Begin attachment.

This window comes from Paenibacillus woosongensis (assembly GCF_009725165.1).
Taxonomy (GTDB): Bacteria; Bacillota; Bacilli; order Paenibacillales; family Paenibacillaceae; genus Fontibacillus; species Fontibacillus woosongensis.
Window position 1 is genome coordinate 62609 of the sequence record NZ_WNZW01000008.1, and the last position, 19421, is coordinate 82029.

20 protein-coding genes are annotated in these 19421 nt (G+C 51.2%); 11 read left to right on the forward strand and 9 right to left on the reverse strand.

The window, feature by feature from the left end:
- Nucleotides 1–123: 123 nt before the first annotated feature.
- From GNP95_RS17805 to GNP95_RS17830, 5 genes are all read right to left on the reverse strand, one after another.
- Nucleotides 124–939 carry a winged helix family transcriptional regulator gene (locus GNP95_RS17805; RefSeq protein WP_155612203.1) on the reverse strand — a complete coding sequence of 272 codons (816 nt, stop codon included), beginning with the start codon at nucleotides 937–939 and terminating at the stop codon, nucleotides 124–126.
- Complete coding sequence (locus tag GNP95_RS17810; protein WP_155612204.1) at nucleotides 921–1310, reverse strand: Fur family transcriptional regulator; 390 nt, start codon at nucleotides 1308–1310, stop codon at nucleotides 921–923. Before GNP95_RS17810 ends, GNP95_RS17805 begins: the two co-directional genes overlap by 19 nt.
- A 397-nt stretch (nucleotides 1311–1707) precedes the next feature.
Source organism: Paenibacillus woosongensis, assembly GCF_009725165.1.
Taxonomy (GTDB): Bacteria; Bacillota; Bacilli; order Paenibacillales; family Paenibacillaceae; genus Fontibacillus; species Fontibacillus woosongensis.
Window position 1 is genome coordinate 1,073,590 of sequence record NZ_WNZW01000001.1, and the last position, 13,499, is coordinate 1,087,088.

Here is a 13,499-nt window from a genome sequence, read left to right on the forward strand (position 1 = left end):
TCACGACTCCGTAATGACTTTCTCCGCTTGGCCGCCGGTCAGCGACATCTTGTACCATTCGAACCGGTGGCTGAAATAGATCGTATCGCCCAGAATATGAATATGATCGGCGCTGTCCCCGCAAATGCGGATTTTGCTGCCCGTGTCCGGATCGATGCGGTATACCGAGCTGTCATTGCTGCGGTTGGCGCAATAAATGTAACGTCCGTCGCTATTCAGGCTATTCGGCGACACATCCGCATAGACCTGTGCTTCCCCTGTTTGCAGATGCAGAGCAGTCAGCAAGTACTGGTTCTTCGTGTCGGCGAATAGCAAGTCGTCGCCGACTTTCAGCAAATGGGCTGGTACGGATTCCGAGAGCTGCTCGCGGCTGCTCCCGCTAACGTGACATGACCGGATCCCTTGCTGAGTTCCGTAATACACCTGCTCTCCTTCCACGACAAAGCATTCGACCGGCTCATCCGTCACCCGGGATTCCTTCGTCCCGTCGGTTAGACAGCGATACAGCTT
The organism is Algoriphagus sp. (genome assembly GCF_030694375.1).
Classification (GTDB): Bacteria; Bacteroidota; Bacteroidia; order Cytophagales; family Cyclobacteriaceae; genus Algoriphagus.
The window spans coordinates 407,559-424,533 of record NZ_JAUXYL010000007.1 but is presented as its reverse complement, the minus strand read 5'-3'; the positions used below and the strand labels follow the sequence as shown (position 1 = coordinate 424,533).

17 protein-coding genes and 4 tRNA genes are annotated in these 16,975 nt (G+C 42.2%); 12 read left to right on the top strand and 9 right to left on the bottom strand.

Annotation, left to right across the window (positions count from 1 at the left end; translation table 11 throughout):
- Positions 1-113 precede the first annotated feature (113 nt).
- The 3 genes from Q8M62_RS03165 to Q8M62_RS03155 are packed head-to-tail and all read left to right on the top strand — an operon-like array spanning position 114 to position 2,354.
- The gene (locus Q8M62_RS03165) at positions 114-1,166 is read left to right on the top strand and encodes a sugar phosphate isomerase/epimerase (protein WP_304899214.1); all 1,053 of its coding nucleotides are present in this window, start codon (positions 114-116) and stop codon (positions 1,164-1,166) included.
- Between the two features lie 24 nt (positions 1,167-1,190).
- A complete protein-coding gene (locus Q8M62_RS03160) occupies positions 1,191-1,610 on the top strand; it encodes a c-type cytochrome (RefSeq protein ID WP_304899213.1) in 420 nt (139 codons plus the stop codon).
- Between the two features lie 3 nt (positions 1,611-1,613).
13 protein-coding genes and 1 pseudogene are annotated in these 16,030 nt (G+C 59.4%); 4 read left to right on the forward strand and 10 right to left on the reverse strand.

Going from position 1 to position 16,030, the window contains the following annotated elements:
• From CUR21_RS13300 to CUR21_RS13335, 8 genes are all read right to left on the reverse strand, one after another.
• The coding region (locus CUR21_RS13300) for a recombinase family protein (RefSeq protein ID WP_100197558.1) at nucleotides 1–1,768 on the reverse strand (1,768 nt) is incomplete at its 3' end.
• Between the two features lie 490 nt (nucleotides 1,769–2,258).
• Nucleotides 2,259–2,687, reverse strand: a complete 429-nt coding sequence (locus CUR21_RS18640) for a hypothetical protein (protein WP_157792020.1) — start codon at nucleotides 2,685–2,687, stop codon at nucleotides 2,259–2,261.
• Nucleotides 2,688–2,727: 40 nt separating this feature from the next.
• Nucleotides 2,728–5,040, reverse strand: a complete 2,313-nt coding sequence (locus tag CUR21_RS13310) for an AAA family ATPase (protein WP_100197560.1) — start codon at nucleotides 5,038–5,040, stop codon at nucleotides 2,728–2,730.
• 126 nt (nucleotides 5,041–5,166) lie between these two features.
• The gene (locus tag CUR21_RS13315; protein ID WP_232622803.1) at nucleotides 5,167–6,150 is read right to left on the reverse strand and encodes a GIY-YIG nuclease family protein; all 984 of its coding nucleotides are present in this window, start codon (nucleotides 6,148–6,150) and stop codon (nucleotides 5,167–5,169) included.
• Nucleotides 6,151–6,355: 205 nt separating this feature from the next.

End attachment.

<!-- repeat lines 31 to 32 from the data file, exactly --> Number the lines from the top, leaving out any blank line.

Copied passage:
• Between the two features lie 490 nt (nucleotides 1,769–2,258).
• Nucleotides 2,259–2,687, reverse strand: a complete 429-nt coding sequence (locus CUR21_RS18640) for a hypothetical protein (protein WP_157792020.1) — start codon at nucleotides 2,685–2,687, stop codon at nucleotides 2,259–2,261.